I finally found some time to write about an event organised by the South Bedfordshire Friends of the Earth branch, which took place in Leighton Buzzard on Saturday, 26th November 2016. The event was very well attended and the presentation by Neil Witney, Senior Policy Advisor for the Government Department for Business, Energy and Industrial Strategy entitled ‘Keeping the lights on and saving the planet’ was informative and gave the audience a good idea of the steps the government in the UK is taking to reduce carbon dioxide (CO2) emission.
Neil talked about the problem at a global level, what is going well in the UK, where the UK need to take further action, and how local action can help. I have given below some of the points he discussed in his presentation. This is by no means a comprehensive account of the whole presentation, but some of the points raised.
At a global level, 2016 saw the extent of the Arctic wintertime sea ice hit another record low and 2015 was the warmest year on record yet. To make matters worse, the next two decades will see global energy consumption increase substantially, which will mean an increase in CO2 emissions considering fossil fuel is still the main source of energy in many industrial countries.
What is the UK doing to reduce CO2 emissions
Diagram 1 below, from the presentation, shows CO2 emitted by the different sectors from 1990 to 2015. Decreases in UK CO2 emissions was greatest in industry, power and waste sectors, while transport, buildings and agriculture have not shown much decrease.
Diagram 1 – CO2 emitted by various sectors in the UK
The data below, also from the presentation, shows how much electricity was generated from renewable sources in the UK in 2015. Of a total of 337,700 GWh only 66,460 GWh (less than 20% of the total) came from renewables, which isn’t great, but it is a step in the right direction. It can be seen that energy from wind was the main source, followed by plant biomass.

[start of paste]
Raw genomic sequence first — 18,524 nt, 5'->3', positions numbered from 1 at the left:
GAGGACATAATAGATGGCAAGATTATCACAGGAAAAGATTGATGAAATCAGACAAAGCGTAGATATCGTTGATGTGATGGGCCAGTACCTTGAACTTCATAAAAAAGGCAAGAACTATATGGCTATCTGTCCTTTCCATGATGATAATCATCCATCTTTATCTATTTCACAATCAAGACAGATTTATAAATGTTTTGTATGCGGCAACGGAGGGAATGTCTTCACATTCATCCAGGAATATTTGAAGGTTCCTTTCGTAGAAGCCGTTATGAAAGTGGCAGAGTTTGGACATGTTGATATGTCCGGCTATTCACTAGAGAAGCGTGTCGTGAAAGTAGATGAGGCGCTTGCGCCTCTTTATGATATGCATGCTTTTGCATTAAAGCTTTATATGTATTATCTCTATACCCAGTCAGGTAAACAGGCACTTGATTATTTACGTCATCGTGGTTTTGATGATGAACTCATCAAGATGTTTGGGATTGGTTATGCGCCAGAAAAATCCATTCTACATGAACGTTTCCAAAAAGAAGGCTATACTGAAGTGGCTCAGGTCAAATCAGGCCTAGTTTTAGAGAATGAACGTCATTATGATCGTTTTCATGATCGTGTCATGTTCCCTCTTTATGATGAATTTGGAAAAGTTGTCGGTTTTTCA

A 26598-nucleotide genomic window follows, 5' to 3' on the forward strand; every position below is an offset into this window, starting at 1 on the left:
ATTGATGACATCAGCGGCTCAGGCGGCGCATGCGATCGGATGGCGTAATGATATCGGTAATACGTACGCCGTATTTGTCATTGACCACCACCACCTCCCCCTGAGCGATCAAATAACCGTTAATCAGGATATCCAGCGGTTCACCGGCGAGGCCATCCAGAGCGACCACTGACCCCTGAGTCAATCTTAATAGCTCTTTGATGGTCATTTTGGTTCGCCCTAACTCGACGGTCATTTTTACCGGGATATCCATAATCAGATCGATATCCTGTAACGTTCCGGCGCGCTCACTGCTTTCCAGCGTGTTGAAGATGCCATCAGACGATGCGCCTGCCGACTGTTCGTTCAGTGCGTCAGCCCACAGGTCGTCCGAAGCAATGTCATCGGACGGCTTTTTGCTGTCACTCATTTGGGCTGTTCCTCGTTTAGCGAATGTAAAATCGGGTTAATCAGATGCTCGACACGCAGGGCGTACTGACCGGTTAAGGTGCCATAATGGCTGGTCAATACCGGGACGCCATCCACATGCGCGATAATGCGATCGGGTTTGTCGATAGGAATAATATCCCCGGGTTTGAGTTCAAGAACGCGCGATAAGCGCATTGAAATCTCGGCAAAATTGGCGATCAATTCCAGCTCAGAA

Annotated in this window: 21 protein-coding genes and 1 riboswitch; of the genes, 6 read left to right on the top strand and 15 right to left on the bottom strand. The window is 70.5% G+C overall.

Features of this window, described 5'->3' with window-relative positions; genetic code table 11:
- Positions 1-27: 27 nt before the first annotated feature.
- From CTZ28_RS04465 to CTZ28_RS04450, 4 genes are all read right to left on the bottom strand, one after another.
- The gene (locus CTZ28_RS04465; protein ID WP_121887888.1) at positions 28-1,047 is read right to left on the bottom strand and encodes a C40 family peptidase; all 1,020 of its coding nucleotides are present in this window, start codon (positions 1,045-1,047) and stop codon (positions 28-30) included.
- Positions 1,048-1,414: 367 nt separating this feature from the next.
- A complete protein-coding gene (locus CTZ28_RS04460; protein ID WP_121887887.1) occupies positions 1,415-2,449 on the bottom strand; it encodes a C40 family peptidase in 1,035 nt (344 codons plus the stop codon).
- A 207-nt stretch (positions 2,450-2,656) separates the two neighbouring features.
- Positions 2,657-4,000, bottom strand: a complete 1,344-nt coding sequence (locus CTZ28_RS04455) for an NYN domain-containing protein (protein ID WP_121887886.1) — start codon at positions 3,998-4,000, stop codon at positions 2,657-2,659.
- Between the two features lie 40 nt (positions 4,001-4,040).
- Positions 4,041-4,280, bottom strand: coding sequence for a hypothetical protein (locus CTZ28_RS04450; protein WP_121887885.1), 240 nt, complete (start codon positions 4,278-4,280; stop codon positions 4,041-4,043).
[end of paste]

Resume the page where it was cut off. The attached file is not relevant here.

Renewables electricity generation in 2015:
Total wind generation – 40,310 GWh
Plant biomass 18,587 GWh
Solar photovoltaics 7,561 GWh
Shoreline wave/tidal 2 GWh
Of total of : 337,700 GWh
Where does the UK need to take further action?
The UK managed to reduce CO2 emissions from 103 Mt in 1990 to 85 Mt in 2015. However, the target for 2050 is to lower CO2 emissions much further to 19 Mt CO2. Space heating accounts for around 38% of CO2 emissions in the UK and, in 2013 space and water heating accounted for 66% of the energy used in households. This means that if we are to meet the UK’s 2050 obligations, we will need to achieve complete decarbonisation of heat and this will be achievable only if we act now. Renewables sources are clearly one way to achieve this and another suggested way to help achieve this is smart-grid and smart meters. See this video
The Committee on Climate Change stated that:
“Progress in improving the energy efficiency of buildings has stalled since 2012:… Take-up of heat pumps and low-carbon district heating remains minimal…
Clear, consistent and credible policies are needed across these areas that are attractive to owners and landlords of both homes and workplaces, that overcome behavioural barriers and that can build up skills and supply chains…”
How can local action help?
- Local action in relation to planning – engaging with the local plan.
- Looking at the needs of the building stock as a whole, including energy efficiency, low carbon heating and electricity generation.
- Building by building – planning to improve individual buildings next time they are reviewed.
During questions at the end, which was chaired by Andrew Selous, MP, it became clear that some action is being taken locally and a few people also gave suggestions on how to reduce emissions locally. For example, making sure new housing development use electricity from renewables. It appears that Leighton Buzzard is fortunate to have one of the largest capacity to store electricity compared to other UK towns. We also have a windmill and the solar farm nearby generating electricity. Victoria Harvey, from the local Friends of the Earth even suggested we might be in a position to export our renewable energy to other parts of the UK and Neil thinks this might be a possibility. One point which was made by Neil and Andrew Selous was that if people have ideas or concerns, they should let the council or MP know, by writing to them or doing petitions, because they are not psychic.